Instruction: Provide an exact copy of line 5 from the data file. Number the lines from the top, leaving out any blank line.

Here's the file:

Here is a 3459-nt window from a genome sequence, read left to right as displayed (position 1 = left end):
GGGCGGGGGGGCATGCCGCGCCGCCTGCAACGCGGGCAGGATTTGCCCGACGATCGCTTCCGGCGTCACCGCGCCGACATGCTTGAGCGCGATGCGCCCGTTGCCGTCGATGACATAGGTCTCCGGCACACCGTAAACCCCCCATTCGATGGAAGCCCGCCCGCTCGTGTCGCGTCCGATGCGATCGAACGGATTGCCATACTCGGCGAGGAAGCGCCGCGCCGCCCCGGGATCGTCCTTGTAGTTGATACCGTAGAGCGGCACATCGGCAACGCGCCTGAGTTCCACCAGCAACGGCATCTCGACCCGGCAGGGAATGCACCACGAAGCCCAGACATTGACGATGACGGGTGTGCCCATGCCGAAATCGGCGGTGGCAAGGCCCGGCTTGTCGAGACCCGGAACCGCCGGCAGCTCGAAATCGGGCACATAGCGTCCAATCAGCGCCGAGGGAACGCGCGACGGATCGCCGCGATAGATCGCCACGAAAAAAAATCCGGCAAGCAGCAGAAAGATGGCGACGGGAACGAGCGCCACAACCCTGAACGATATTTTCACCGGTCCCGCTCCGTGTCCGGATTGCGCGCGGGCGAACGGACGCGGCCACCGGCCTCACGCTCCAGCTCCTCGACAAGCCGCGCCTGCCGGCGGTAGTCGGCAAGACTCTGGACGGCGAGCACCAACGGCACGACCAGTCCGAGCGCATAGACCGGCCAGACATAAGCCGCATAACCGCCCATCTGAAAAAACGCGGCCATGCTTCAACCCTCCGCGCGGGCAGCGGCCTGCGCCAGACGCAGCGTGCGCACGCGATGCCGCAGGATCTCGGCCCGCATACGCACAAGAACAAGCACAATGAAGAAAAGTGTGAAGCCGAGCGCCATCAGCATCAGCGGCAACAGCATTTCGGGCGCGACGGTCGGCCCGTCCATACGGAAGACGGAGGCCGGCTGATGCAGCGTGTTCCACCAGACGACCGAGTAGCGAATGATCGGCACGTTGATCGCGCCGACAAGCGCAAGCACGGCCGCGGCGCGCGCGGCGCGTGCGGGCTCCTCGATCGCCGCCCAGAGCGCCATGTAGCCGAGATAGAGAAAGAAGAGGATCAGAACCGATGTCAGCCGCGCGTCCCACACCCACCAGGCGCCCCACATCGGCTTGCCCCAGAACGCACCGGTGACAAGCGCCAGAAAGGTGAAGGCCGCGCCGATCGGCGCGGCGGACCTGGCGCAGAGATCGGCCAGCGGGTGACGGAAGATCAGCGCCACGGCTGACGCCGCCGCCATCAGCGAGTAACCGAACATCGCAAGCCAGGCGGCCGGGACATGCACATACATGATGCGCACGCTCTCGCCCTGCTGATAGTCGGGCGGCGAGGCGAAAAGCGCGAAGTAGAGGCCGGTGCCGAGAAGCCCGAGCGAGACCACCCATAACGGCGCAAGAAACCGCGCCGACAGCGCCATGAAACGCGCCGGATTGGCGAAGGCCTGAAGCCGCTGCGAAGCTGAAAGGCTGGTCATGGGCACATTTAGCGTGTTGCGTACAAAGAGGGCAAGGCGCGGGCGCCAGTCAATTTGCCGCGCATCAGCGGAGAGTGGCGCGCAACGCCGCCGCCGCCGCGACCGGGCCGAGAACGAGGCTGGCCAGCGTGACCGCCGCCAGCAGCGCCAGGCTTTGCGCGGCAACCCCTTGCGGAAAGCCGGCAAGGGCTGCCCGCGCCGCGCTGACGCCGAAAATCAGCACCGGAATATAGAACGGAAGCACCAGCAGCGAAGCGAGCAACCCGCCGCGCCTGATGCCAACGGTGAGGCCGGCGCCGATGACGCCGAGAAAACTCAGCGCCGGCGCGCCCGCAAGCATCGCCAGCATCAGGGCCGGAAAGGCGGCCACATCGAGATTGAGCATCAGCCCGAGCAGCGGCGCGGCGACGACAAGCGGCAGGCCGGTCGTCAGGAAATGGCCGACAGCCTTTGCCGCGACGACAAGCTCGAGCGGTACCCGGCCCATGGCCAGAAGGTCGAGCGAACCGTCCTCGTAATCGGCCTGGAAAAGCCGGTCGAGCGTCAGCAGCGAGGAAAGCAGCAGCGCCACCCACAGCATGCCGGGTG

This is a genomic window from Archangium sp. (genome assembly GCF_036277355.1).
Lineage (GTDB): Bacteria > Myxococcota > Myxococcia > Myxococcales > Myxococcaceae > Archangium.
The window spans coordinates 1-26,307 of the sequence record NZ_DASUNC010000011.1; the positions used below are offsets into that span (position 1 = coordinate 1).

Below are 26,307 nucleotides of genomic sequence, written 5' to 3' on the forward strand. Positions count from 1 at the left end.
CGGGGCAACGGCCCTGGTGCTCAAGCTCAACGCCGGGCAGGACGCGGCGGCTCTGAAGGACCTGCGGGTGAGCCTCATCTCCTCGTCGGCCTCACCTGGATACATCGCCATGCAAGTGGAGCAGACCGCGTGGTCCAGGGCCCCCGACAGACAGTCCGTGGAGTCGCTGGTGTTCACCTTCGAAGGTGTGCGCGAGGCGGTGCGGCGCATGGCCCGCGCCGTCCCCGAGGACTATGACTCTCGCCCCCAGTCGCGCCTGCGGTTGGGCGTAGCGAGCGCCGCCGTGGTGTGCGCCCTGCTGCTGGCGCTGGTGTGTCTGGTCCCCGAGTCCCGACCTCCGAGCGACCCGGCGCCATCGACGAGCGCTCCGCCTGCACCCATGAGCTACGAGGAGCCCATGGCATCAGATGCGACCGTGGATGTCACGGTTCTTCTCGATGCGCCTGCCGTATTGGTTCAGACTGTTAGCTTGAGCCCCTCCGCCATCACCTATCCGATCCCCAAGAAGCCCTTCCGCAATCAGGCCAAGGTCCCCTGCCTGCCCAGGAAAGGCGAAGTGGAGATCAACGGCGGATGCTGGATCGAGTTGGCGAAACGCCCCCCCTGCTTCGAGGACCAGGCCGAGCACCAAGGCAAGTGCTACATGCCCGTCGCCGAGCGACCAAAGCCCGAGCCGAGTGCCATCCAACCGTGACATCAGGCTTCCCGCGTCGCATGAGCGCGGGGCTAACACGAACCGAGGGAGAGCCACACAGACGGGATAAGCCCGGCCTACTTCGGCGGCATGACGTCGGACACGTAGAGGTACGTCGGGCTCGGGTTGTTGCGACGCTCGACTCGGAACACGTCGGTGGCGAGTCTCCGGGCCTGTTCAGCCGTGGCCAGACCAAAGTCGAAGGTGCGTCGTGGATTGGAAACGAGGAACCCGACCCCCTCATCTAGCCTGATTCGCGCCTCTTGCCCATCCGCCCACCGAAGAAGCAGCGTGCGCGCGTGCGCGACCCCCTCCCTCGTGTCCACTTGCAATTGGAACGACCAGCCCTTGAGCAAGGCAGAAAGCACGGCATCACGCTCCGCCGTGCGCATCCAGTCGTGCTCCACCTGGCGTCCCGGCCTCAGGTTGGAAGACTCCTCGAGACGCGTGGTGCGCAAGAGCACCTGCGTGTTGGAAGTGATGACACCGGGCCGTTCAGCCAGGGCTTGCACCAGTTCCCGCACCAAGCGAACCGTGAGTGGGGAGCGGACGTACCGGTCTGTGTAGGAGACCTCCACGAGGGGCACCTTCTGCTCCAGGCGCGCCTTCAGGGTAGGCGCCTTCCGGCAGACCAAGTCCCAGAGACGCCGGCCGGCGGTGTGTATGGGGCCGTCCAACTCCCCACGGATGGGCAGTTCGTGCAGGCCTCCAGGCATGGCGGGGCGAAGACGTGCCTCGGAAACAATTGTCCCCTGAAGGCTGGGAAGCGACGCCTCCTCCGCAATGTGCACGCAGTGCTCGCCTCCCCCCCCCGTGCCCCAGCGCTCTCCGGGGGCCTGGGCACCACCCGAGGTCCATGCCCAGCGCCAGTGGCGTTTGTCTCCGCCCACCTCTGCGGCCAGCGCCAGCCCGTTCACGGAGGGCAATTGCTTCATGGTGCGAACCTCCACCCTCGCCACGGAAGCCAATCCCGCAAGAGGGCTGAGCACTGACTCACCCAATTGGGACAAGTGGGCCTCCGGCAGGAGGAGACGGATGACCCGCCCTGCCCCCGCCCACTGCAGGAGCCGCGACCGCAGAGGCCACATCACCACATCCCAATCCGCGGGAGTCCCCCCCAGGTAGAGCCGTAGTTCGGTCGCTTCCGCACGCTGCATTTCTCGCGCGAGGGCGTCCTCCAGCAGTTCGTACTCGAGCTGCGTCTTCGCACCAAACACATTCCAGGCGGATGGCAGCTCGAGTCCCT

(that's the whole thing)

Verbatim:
The window spans coordinates 1-26,307 of the sequence record NZ_DASUNC010000011.1; the positions used below are offsets into that span (position 1 = coordinate 1).